Sr. Kevin Karimi, LSOSF successfully defended her defended her doctoral dissertation on Tuesday January 21, 2020 at Marywood University, Scranton, PA.
Her quantitative research examined Catholic Sisters’ in Africa south of the Sahara and was titled, Exploring Nontraditional leadership training on Catholic Sisters’ self-efficacy and latent potential for sustainable leadership skills development in Africa south of the Sahara.1 Sr. Kevin’s research was guided by the question, ‘What is the impact of non-traditional leadership skill training on participants’ self-efficacy and latent potential for sustainable leadership skills development?’.2
The non-traditional leadership skills training under scrutiny in this study is ASEC’s tailor-made program, Sisters Leadership Development Initiative (SLDI). SLDI provides Sisters with technology, administration and finance training through one month workshops over three years. Through SLDI, Sisters gain the practical skills and confidence to build strong networks and take up leadership roles in their congregations and communities. Sisters from all ten countries ASEC serves participated in her study.
“Thank You ALL for being here today I Treasure you now and hereafter… As Mbiti has it in the African saying, I feel ‘I am because we are and because we are therefore I am.’ To God be the Glory Now and Forever!”
Sr. Kevin is a research assistant at African Sisters Education Collaborative (ASEC), a nonprofit organization with US headquarters on Marywood University’s campus. She received her Master’s in Social Work from Marywood in 2017. Prior to her studies in the US, she earned degrees in Sociology (BA) and Philosophy (MA) from the University of Nairobi, Kenya. Sr. Kevin will receive her Ph.D. in Strategic Leadership and Administrative Studies at Marywood University’s 102nd Commencement ceremony, which will take place on Saturday, May 16, 2020.
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Acknowledgements and Closing Remarks
Sr. Kevin also shared these acknowledgements and remarks following her successful defense:
Am forever grateful to my academic advisor and Director of the program Dr. Alex Dawoody, my Dissertation Committee, Dr. Lloyd Lyter, Dr. Mary Gautier and Dr. Lori Swanchak who might not know how their mentorship and guidance has meant so much and will remain ingrained in my mind and heart, now and hereafter. Thanks to my professors and all my classmates who have been such a blessing to me at Marywood University.
My profound gratitude to the four founding Women Religious Congregations in Pennsylvania, IHM Sisters-Scranton, Franciscan Sisters, Sisters of St. Joseph and Society of Holy Childhood,and the Hilton Foundation without whose generosity and concerted efforts the African Sisters Education Collaborative (ASEC) would not the reality it is today. Their continued support has seen to Organization grow from strength to strength expanding exponentially from professional skills to higher education opportunities for Catholic Sisters in Africa.
I acknowledge the support of Sr. Draru Mary Cecilia LSMIG Ph.D., the Executive Director of ASEC, who permitted me to carry out this study enabling me to reach the Alum and New Cohort in the SLDI program. Thanks to Jennifer Mudge Assistant Director Program Evaluation for maintaining a very up to-date database making this project feasible and all staff at ASEC USA & Africa. God bless each one, God bless All.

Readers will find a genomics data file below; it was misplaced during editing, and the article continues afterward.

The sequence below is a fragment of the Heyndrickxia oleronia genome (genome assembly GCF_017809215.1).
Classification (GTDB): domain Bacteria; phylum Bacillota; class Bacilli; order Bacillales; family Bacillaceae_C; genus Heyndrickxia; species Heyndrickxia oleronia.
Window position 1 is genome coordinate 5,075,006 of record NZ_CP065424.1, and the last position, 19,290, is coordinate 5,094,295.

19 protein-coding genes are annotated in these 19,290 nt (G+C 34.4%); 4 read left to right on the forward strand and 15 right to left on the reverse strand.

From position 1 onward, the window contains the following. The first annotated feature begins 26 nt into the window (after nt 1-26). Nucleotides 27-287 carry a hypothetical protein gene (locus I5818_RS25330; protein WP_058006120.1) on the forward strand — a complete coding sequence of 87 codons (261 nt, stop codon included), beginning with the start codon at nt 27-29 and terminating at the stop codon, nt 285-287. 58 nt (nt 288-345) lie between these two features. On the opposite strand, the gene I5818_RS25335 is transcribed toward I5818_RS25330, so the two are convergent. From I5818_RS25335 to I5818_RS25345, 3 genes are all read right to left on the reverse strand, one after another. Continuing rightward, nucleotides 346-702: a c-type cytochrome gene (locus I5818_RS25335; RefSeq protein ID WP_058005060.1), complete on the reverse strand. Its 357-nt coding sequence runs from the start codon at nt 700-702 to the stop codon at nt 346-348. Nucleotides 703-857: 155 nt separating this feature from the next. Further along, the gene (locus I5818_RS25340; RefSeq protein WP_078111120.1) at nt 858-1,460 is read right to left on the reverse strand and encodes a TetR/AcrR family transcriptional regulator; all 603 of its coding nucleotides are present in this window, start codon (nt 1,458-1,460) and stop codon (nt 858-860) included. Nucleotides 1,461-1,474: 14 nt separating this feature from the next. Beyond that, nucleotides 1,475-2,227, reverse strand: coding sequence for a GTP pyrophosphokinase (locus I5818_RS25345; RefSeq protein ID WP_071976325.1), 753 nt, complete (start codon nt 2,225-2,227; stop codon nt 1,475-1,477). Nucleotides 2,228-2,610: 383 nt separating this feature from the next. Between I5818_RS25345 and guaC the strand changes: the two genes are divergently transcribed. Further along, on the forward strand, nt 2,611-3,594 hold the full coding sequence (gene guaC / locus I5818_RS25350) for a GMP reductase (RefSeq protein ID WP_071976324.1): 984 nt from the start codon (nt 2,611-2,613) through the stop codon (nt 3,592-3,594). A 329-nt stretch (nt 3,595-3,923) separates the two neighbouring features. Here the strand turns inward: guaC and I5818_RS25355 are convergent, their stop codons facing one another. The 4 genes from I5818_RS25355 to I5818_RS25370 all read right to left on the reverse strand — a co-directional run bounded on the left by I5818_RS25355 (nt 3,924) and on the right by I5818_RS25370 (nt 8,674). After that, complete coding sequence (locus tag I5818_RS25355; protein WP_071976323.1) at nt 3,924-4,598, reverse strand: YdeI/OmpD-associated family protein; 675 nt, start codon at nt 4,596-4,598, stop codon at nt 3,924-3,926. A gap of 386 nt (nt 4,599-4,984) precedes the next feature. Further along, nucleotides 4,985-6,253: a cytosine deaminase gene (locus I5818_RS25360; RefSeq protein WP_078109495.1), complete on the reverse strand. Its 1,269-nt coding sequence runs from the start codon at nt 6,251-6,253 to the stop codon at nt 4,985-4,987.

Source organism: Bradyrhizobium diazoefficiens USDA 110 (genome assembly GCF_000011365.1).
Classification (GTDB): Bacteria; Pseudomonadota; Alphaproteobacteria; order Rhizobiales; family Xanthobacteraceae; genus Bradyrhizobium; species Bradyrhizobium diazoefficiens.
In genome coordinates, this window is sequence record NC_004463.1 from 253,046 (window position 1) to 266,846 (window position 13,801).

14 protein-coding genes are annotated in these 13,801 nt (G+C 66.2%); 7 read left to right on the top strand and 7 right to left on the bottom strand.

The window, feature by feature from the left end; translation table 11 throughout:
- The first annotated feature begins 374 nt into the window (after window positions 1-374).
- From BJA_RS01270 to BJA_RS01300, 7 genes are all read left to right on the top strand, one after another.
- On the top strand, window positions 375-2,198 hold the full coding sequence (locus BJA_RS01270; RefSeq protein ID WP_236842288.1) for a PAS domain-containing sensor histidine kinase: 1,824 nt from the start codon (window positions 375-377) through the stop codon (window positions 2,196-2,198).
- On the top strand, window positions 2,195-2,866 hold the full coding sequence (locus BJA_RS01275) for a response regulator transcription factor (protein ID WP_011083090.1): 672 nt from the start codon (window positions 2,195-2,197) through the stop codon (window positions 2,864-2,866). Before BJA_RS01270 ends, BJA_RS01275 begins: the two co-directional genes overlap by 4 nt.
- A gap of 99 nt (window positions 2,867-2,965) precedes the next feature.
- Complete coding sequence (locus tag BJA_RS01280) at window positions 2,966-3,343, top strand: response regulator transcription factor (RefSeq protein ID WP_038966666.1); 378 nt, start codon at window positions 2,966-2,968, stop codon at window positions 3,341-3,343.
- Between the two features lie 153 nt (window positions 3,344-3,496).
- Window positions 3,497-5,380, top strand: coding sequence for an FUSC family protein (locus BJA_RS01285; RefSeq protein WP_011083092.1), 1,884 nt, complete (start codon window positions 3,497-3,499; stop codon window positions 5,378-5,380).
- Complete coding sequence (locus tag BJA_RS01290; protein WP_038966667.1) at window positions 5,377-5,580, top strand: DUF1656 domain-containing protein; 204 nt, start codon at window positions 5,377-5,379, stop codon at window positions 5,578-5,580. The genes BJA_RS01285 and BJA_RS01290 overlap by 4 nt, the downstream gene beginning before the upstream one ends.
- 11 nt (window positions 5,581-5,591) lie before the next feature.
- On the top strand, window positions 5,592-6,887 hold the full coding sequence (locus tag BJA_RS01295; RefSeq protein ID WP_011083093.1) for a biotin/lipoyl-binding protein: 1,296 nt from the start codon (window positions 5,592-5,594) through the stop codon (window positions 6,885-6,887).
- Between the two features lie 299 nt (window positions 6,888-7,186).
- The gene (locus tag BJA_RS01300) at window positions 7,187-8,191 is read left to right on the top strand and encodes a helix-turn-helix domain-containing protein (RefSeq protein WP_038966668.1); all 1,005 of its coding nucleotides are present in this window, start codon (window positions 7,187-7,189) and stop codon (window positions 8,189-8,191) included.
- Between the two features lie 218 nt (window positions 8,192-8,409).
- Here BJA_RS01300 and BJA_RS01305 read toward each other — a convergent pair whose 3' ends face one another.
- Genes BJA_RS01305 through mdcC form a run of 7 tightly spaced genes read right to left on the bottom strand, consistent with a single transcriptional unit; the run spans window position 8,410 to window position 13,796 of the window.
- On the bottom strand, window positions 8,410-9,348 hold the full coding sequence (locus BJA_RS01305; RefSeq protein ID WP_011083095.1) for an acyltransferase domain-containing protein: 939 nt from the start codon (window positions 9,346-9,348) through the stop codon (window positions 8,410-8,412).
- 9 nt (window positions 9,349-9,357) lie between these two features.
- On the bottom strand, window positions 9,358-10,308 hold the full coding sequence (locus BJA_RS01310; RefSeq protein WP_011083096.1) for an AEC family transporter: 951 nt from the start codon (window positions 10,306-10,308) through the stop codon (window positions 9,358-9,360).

Academic Sponsors, Professors, Staff of ASEC [USA & Africa] for a life experience I will carry beyond this academic accomplishment. Am forever grateful to a group of classmates who enabled me to stay in the program during the transition from onsite to online.
Navigating a new culture/environment is not easy without the kindness of those who go out of their way to help, such as Brooke Hansen’s own initiative to give me rides home when we began and she included me in a study group and stated it to the team in that e-mail, as I was not aware a study group had been formed. Your hospitality means more than you know and am forever grateful.
I don’t know how so uniquely different this came about, but Ryan Leckey is one classmate who recognizes and says to me, welcome home or are you back home? Any of those times we had assignments to catch up on, or if I was out of town for an assignment/conferences.
Different from the popular question, “are you going back home?” Which always surprises me because in religious life we do not have such a thing as ‘home’, even when am in Kenya, I always know that those in religious life are called and sent. So where we are as Sisters at any given time is home and the immediate place to respond to our call to serve as the mission of the Universal Catholic Church not just in the USA.
Thank you all for the insights and life lessons you have enriched me with, I now believe that truly friendship will hold the world together! You have all played a statistically significant difference in my life with the largest effect size. God bless ALL!
1Karimi, K. (2020, January). Exploring Nontraditional leadership training on Catholic Sisters’ self-efficacy and latent potential for sustainable leadership skills development in Africa south of the Sahara (Doctoral dissertation, Marywood University)
2Karimi, K. (2020, January). Exploring Nontraditional leadership training on Catholic Sisters’ self-efficacy and latent potential for sustainable leadership skills development in Africa south of the Sahara (Doctoral defense, Marywood University)